With divine vigor, I’ve been thinking about writing. Having almost cajoled myself into believing I could let this interest fall away for all its impracticalities, I realized with renewed certainty that I’m meant for writing. There was no great voice or messenger angel, just a still, small shift in my cosmos of hope.
The impossibility of ever writing successfully, suddenly waned. Some wall I don’t remember erecting began to fall. Treading what seemed to be an icy ravine, I found a dirt path with side rails.
There is a place in Scripture that describes a confrontation between Jesus and the Pharisees about paying taxes. The Pharisees try to trap Jesus into saying that they should not pay the imperial tax to Caesar.
“But Jesus, knowing their evil intent, said, ‘You hypocrites, why are you trying to trap me? Show me the coin used for paying the tax.’ They brought him a denarius, and he asked them, ‘Whose image is this? And whose inscription?’
‘Caesar’s,’ they replied.
Then he said to them, ‘So give back to Caesar what is Caesar’s, and to God what is God’s.’”
Reverend Matt O., over at Rusty Tugboat, served this story up on Sunday and I went away gnawing at the bones. The end of his sermon focused on the last of Jesus’ words, and to God what is God’s. In appropriate Application response, I reflected on my own life, sifting out those things of God in me that I withhold from him.
Now, as a Christian, I am wholly God’s. I believe that the Holy Spirit of God dwells in me, and in covenant with my decision to follow Christ, I have surrendered the whole self over to the rule of King Jesus. On a perfect day, I am a vessel for the work of God alone. This means that I submit all my thoughts and actions to the honor of God, his character, kingdom, and love.
But usually, I want the control for myself. So I cling to what I can, trying to manipulate it toward my selfish ambitions.
Aware of this tendency, I scanned the film reel I call my life looking for just such hang-ups. Then something massive and blinking slid across the screen…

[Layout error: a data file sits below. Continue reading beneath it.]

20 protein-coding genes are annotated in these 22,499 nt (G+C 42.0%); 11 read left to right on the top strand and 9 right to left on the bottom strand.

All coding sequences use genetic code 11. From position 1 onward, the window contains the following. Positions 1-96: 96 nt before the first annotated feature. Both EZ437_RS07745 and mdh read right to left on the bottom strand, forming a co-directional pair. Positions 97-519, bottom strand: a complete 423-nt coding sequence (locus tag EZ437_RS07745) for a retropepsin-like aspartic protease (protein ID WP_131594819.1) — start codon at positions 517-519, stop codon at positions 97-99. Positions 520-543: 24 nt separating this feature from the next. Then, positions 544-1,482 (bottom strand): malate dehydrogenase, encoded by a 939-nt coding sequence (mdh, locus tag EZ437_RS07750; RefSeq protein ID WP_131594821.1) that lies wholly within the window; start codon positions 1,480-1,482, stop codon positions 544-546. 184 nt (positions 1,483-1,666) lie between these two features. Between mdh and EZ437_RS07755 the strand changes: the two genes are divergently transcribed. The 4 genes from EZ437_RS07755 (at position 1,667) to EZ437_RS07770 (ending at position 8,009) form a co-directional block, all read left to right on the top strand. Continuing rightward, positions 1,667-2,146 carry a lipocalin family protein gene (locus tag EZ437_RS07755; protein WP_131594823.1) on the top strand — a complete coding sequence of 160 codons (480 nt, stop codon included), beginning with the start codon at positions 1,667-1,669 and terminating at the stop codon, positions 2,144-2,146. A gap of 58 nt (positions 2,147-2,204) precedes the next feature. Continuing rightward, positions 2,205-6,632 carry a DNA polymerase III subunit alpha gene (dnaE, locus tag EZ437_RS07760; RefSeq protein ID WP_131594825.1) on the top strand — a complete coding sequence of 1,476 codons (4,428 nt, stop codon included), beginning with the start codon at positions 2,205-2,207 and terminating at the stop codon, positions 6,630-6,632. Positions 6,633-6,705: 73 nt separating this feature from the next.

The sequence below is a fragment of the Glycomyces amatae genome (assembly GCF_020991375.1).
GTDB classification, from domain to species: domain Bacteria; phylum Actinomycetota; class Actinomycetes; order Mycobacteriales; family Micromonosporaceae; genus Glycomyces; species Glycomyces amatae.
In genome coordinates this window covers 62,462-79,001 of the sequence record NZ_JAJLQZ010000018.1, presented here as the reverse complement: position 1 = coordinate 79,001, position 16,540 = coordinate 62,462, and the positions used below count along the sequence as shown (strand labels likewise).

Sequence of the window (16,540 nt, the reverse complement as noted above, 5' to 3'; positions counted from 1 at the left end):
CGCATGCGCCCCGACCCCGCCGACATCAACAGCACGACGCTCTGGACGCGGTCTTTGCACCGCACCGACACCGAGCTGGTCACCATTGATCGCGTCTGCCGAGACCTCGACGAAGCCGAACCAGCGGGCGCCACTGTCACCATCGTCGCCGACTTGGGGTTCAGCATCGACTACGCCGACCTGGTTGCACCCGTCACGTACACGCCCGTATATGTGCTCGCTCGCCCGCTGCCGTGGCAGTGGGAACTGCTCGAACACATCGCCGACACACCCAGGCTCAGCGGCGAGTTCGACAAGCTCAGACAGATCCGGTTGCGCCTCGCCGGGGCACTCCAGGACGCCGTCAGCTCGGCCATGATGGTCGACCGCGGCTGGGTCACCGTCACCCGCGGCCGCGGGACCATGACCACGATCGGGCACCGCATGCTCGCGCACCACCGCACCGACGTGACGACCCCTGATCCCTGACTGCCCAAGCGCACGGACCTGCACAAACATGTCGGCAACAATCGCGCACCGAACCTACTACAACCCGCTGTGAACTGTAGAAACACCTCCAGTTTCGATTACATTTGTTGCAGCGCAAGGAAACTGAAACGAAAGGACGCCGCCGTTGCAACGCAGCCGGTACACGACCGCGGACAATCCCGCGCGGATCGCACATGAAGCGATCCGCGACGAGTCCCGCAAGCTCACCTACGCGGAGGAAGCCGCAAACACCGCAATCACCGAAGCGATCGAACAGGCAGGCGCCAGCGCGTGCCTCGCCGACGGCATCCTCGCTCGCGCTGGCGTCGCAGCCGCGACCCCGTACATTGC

Writing!! it said.
I still think writing is all mine. I’ve been frustrated and discouraged because I can’t quite decide where to start, because no story is projecting itself onto my pages. But I’m clinging and grabbing and desperately wrestling against the natural compass of my writing guide, who is God.
During the sermon, Matt told a story about a dusty violin put up for auction. The bidding started at one dollar, two dollar, three dollar… Going once, going twice… “Now, hold on there a minute,” said an old hunched and bearded man in the back. He lumbered up to the stage, took the violin in his hands, twisting and tuning the brittle strings. And then, he played. Ancient, golden harmonies flooded from the contorted bow, astonishing the once skeptical audience. “Can I hear one thousand dollars?” hollered the auctioneer, “Two thousands, three from the woman in the back!”
The violin was decrepit, fragile and wasted, outside the hands of its master. But given back to its creator, the violin produced magnificent anthems.
Is this not also true for what God creates and then gives to us?
I think about my writing as if on loan from God. The talent is actually his, sculpted and polished by his hands, but bestowed on and manifest in me. To be fair, I ought to give back what he rightfully owns.
But a transaction like this can’t be calculated with worldly measure. Where contracts and receipts should be, there is instead, a long and refining process of surrender. If we’re talking about writing (and we could be talking about anything), then I must by choice lay down my selfish desire and vain conceit in honor of the greater, loftier goals of the Father.
“For I know the plans I have for you,” declares the Lord, “plans to prosper you and not to harm you, plans to give you hope and a future. Then you will call on me and come and pray to me, and I will listen to you. You will seek me and find me when you seek me with all your heart. I will be found by you,” declares the Lord, “and will bring you back from captivity.” Jeremiah 29:11-13
I’m often kept from writing for the fear of failure. Afraid I can’t write anything that will change you, that will make you walk away feeling a little bit differently than before, I don’t write anything at all. It’s a reasonable fear, if left to my own devices. I did not create the writing spirit within me, that divinely offered. To honor and tune it well, I must return it to the Source, who, through me, can make the product art.
If hoarded it will grow dusty, if contrived it will break. But with faithful stewardship and freewill, we abide simply in the gift given to us. Hope and prosperity already brick the path that follows.
Success in kingdom life might not bring money or recognition. It probably won’t look the way we expect, even when we think we don’t expect the world. But it will bring fruit, and we will be freed.
Tell me about a break through in an area of your life where you feel gifted.